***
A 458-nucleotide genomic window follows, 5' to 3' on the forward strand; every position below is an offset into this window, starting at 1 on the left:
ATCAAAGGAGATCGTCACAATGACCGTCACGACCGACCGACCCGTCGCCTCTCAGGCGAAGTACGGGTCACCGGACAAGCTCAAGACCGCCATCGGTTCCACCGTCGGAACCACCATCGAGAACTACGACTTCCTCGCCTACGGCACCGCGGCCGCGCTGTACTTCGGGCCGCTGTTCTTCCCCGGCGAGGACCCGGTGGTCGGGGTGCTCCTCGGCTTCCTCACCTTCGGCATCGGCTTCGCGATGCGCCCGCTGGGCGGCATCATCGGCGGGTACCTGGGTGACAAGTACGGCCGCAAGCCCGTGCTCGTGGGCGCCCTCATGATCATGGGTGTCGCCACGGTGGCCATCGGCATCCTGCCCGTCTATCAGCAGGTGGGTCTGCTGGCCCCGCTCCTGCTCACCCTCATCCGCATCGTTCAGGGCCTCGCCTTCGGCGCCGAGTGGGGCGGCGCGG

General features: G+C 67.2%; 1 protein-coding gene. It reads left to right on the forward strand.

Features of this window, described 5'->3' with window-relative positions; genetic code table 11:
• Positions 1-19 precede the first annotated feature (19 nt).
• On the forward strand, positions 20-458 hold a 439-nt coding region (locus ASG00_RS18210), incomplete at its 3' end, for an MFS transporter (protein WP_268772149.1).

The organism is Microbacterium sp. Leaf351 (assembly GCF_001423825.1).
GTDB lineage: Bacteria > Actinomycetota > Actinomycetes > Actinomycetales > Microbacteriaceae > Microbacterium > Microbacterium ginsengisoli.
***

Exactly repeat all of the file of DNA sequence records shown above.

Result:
A 458-nucleotide genomic window follows, 5' to 3' on the forward strand; every position below is an offset into this window, starting at 1 on the left:
ATCAAAGGAGATCGTCACAATGACCGTCACGACCGACCGACCCGTCGCCTCTCAGGCGAAGTACGGGTCACCGGACAAGCTCAAGACCGCCATCGGTTCCACCGTCGGAACCACCATCGAGAACTACGACTTCCTCGCCTACGGCACCGCGGCCGCGCTGTACTTCGGGCCGCTGTTCTTCCCCGGCGAGGACCCGGTGGTCGGGGTGCTCCTCGGCTTCCTCACCTTCGGCATCGGCTTCGCGATGCGCCCGCTGGGCGGCATCATCGGCGGGTACCTGGGTGACAAGTACGGCCGCAAGCCCGTGCTCGTGGGCGCCCTCATGATCATGGGTGTCGCCACGGTGGCCATCGGCATCCTGCCCGTCTATCAGCAGGTGGGTCTGCTGGCCCCGCTCCTGCTCACCCTCATCCGCATCGTTCAGGGCCTCGCCTTCGGCGCCGAGTGGGGCGGCGCGG

General features: G+C 67.2%; 1 protein-coding gene. It reads left to right on the forward strand.

Features of this window, described 5'->3' with window-relative positions; genetic code table 11:
• Positions 1-19 precede the first annotated feature (19 nt).
• On the forward strand, positions 20-458 hold a 439-nt coding region (locus ASG00_RS18210), incomplete at its 3' end, for an MFS transporter (protein WP_268772149.1).

The organism is Microbacterium sp. Leaf351 (assembly GCF_001423825.1).
GTDB lineage: Bacteria > Actinomycetota > Actinomycetes > Actinomycetales > Microbacteriaceae > Microbacterium > Microbacterium ginsengisoli.